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Health-related quality of life in gynecological oncology: Instruments and psychometric properties
  1. W. Boling*,
  2. R. T. Fouladi and
  3. K. Basen-Engquist
  1. * Department of Health and Human Performance, University of Houston
  2. Department of Behavioral Science, University of Texas M.D. Anderson Cancer Center, Houston, Texas
  1. Address correspondence and reprint requests to: Karen Basen-Engquist, Ph.D., M.P.H., University of Texas M.D. Anderson Cancer Center, Department of Behavioral Science, 1515 Holcombe Boulevard – 243, Houston, TX 77030-4095. E-mail: kbasenen{at}


Quality of life is generally recognized as a subjective, multidimensional concept, which places emphasis on the self-perception and subjective experience of the patient compared to the expectation of an individual's current health state. Health-related quality of life, which encompasses the psychological, physical, and social functioning of patients, has evolved over recent decades into an established treatment outcome in cancer clinical trials. Assessing quality of life as a clinical trial outcome enables clinicians to better address concerns of gynecological oncology patients, but selection of appropriate measurement tools is critical. This article reviews the concepts of reliability and validity, and describes three health-related quality of life instruments, their psychometric properties, and their use in gynecological oncology clinical trials and other cancer research.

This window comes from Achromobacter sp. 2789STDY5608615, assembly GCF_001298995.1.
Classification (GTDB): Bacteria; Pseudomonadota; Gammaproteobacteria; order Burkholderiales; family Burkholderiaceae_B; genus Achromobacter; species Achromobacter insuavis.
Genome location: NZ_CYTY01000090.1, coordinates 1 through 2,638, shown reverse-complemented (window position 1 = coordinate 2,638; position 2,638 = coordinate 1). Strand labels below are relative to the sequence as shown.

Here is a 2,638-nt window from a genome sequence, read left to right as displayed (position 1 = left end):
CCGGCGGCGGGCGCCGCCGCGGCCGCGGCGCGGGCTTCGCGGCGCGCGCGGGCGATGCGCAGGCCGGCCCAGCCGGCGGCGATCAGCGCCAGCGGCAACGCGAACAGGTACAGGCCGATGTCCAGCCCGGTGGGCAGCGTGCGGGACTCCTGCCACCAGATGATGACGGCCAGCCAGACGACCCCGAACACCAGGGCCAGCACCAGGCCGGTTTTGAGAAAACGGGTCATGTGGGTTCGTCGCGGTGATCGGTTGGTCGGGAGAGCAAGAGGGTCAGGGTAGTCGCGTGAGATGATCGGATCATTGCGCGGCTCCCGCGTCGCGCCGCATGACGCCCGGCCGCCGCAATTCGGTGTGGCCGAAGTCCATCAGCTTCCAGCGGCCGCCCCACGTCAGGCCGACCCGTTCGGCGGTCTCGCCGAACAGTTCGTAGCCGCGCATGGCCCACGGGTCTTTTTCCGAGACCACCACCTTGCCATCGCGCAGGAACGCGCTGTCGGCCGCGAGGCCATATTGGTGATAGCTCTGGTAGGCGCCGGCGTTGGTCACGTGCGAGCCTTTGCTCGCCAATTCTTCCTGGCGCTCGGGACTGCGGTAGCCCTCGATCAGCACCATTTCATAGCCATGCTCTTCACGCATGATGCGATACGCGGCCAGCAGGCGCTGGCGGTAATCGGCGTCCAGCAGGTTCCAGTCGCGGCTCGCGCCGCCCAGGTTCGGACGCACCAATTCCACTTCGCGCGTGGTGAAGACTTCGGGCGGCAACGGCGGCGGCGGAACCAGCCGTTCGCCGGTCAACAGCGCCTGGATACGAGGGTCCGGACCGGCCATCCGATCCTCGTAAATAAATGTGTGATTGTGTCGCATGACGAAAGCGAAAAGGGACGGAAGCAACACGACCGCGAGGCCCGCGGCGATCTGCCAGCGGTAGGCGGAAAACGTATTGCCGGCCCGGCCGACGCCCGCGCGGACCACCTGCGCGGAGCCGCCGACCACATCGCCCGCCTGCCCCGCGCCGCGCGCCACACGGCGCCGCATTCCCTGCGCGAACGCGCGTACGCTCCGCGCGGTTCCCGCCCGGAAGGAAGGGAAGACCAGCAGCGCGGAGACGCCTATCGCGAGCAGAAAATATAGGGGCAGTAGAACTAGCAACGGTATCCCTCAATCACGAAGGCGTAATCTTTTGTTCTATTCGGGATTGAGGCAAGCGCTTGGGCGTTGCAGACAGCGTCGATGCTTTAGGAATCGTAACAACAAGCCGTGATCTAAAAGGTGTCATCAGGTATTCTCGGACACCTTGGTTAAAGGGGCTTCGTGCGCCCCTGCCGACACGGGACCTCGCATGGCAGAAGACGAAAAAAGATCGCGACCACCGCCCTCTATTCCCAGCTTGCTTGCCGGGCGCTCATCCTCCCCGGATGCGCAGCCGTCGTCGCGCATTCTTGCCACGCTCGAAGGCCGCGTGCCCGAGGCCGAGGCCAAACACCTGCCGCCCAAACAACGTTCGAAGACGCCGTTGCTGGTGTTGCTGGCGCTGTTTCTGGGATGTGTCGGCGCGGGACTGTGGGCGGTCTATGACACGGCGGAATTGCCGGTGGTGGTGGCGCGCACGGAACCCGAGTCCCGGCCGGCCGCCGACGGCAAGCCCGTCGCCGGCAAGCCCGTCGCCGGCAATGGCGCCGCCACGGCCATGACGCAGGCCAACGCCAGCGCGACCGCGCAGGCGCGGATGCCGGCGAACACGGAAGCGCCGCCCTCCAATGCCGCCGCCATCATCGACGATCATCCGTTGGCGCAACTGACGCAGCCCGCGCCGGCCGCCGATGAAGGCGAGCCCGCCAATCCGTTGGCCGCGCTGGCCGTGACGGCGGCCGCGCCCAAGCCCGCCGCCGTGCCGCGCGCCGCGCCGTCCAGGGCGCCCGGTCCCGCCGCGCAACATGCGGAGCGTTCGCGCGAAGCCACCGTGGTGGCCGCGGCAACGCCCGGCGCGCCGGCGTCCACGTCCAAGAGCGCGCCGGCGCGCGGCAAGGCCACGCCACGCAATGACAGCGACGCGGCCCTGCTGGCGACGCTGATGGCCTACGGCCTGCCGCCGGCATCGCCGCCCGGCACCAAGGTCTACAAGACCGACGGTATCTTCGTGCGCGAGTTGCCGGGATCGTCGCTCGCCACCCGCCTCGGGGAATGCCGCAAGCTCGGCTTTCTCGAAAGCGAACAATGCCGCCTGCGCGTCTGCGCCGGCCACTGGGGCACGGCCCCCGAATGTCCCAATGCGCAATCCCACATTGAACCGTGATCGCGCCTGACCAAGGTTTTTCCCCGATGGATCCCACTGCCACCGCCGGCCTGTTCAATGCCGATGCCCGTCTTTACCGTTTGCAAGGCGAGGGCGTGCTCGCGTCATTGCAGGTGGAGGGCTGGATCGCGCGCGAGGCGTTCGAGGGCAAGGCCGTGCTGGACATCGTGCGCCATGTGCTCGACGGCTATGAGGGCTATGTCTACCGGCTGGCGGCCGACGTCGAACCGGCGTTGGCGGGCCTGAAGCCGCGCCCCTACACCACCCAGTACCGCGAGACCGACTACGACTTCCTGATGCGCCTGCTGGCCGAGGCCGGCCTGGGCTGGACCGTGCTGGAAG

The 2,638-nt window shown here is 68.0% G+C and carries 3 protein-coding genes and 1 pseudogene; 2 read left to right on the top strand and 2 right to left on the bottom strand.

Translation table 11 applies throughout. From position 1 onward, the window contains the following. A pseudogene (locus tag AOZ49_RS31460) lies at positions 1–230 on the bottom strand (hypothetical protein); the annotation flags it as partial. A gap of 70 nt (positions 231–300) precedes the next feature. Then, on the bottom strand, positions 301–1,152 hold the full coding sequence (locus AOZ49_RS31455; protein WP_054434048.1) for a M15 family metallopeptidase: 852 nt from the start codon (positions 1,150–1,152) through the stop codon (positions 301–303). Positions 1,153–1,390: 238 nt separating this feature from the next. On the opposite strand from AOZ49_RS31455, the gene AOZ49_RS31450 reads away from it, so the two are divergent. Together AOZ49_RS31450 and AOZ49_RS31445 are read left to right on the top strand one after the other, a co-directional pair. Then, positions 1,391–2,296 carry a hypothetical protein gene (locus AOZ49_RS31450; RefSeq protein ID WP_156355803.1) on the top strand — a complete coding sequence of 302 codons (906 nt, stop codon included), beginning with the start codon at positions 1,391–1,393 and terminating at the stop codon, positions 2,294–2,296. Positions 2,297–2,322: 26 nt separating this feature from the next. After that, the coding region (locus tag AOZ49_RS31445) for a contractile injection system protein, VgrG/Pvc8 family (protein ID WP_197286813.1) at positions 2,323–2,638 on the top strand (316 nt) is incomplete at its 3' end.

• assessment
  • gynecological cancer
  • quality of life
  • reliability and validity

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  • This research was supported, in part, by a cancer prevention fellowship supported by the National Cancer Institute grant R25 CA57730, Robert M. Chamberlain, Ph.D., Principal Investigator.